You will be asked if you want to receive emails from EFF(Electronic Frontier Foundation). After choosing Y or N, your TLS certificate will be automatically obtained and configured for you, which is indicated by the message below.

phpmyadmin-https-ubuntu-20.04

Step 6: Run the phpMyAdmin Setup Wizard

Enter the following in your browser address bar.

https://pma.example.com/setup

Click the New Server button to configure a server.

debian 10 buster phpmyadmin setup script

Then simply click the Apply button.

add a new server in phpmyadmin

Next, click the Display button to show the configuration file.

debian 10 phpmyadmin config.inc.php

In the /var/www/phpmyadmin/ directory, create the config.inc.php file.

sudo nano /var/www/phpmyadmin/config.inc.php

Copy the content of config.inc.php from the phpMyAdmin setup page and paste them into /var/www/phpmyadmin/config.inc.php file.

debian buster phpmyadmin configuration storage

Now you can go back to the main web page: https://pma.example.com/ and login.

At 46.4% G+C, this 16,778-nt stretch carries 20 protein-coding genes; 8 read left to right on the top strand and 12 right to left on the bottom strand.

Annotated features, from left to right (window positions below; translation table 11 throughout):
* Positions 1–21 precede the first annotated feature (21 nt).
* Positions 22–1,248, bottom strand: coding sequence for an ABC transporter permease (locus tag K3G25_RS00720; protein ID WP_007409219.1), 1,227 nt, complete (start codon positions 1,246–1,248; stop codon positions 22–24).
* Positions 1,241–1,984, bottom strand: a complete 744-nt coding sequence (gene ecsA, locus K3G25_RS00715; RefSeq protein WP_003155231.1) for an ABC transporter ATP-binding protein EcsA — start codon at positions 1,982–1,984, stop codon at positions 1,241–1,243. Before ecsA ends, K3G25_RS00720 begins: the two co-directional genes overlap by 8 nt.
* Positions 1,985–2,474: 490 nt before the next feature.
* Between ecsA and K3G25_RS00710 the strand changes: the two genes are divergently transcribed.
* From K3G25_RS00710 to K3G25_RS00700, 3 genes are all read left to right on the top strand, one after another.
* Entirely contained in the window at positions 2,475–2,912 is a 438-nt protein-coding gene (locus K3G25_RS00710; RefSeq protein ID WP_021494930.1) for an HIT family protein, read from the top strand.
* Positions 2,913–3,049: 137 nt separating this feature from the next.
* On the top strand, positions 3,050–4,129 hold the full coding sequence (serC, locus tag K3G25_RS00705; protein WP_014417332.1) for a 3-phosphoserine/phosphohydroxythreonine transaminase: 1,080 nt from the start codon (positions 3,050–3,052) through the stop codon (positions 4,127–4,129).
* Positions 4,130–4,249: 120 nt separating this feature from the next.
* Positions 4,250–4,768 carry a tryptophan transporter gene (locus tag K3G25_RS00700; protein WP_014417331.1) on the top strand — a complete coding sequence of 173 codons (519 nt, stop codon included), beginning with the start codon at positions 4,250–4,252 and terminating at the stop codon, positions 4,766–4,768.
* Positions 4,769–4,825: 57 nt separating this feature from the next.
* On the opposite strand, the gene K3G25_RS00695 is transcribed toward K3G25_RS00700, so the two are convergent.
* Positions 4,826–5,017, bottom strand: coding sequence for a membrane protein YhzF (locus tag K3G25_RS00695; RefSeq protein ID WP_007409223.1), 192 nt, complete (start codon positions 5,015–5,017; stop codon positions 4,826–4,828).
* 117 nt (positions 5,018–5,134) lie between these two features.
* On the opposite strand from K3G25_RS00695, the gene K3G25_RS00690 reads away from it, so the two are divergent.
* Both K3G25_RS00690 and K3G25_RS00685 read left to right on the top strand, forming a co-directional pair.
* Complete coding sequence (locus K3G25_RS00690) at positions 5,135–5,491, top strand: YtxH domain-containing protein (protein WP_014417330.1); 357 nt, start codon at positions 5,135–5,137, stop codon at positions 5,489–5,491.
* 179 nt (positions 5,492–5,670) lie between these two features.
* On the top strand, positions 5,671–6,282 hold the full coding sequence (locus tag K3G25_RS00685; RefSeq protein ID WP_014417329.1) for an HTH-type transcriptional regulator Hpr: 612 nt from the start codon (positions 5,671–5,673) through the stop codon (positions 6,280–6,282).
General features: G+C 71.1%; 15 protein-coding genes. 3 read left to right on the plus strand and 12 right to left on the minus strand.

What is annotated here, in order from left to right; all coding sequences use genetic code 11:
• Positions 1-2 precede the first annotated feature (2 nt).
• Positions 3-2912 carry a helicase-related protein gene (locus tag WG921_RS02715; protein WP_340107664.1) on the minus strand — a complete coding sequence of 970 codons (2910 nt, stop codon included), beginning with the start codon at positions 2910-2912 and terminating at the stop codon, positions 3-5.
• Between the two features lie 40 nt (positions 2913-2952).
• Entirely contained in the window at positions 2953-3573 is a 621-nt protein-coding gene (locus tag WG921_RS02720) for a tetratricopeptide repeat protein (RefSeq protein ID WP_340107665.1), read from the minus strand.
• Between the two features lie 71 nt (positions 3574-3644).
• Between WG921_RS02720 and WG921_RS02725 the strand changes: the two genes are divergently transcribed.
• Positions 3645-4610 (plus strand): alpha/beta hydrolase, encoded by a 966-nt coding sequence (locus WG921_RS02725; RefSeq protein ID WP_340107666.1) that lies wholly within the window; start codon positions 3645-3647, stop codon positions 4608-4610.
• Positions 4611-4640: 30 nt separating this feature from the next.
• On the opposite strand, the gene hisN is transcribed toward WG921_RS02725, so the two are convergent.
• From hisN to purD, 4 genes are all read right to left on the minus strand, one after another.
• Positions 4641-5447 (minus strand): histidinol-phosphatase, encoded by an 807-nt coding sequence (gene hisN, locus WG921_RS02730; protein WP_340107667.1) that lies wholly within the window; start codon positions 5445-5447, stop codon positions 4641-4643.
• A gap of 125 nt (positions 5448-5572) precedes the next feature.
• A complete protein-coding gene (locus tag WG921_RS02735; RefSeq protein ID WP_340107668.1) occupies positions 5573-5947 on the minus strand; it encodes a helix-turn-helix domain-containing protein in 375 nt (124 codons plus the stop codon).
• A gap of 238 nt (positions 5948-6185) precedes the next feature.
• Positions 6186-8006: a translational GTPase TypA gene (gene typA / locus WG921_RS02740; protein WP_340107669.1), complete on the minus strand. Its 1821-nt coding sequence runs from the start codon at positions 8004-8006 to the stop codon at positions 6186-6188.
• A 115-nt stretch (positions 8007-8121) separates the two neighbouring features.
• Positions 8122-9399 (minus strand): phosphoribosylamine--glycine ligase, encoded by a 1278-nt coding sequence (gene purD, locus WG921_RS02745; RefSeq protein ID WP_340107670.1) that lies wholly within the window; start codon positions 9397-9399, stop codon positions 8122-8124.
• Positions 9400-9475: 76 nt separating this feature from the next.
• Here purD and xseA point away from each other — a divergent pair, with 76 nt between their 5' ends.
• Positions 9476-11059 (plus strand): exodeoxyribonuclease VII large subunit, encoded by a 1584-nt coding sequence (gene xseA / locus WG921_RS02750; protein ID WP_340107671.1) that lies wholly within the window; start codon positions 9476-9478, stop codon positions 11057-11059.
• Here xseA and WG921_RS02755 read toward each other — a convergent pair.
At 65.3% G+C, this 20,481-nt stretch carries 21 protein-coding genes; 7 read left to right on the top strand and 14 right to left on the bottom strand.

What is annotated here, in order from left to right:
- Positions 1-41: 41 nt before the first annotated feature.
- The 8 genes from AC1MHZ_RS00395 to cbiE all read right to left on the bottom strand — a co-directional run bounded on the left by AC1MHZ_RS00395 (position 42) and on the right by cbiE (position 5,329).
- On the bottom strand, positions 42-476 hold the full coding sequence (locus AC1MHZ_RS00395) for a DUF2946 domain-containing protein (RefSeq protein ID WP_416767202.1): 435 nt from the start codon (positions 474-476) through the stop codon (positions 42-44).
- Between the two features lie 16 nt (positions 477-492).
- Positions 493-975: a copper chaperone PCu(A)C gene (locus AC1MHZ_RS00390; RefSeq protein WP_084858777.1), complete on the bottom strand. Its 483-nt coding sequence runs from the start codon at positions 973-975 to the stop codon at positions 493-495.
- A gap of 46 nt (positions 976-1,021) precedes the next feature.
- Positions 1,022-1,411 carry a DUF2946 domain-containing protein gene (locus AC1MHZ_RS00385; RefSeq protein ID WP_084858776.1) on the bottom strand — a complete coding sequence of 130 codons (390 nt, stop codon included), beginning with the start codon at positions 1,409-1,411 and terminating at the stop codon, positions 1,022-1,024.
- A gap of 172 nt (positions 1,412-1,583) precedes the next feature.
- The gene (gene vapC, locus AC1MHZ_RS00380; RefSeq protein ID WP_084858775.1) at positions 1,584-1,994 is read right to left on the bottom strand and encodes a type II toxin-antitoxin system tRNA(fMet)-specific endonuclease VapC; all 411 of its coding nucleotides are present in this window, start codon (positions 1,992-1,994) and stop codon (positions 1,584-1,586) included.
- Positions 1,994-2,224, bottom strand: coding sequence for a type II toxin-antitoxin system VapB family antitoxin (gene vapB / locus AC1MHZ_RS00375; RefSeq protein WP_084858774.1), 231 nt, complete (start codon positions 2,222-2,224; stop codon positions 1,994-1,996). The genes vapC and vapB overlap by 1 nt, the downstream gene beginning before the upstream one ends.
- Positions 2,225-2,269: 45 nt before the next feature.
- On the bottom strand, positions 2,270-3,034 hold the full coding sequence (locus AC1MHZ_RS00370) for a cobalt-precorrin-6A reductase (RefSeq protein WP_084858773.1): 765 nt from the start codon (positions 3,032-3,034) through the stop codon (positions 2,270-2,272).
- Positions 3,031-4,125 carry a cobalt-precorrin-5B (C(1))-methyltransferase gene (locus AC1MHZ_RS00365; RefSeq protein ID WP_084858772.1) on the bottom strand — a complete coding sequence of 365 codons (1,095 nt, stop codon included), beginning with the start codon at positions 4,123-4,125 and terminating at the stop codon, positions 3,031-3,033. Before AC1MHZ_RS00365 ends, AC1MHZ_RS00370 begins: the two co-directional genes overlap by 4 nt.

Step 7: Troubleshoot phpMyAdmin Login Error

If you log in with MariaDB root account, you may see the following error.

 #1698 - Access denied for user 'root '@'localhost'

and

mysqli_real_connect(): (HY000/1698): Access denied for user 'root '@'localhost'

If you log in with user phpmyadmin, you won’t see the above error. However, user phpmyadmin can only be used to administer the phpmyadmin database.

The cause of the error is that by default MariaDB root user is authenticated via the unix_socket plugin, instead of using the mysql_native_password plugin. To get around this issue, we can create another admin user and grant all privileges to the new admin user.

Log into the MariaDB server from the command line.

sudo mariadb -u root

Create an admin user with password authentication.

create user [email protected] identified by 'your-chosen-password';

Grant all privileges on all databases.

grant all privileges on *.* to [email protected] with grant option;

Flush privileges and exit;

flush privileges;

exit;

Now you can log into phpMyAdmin with the admin account and manage all databases.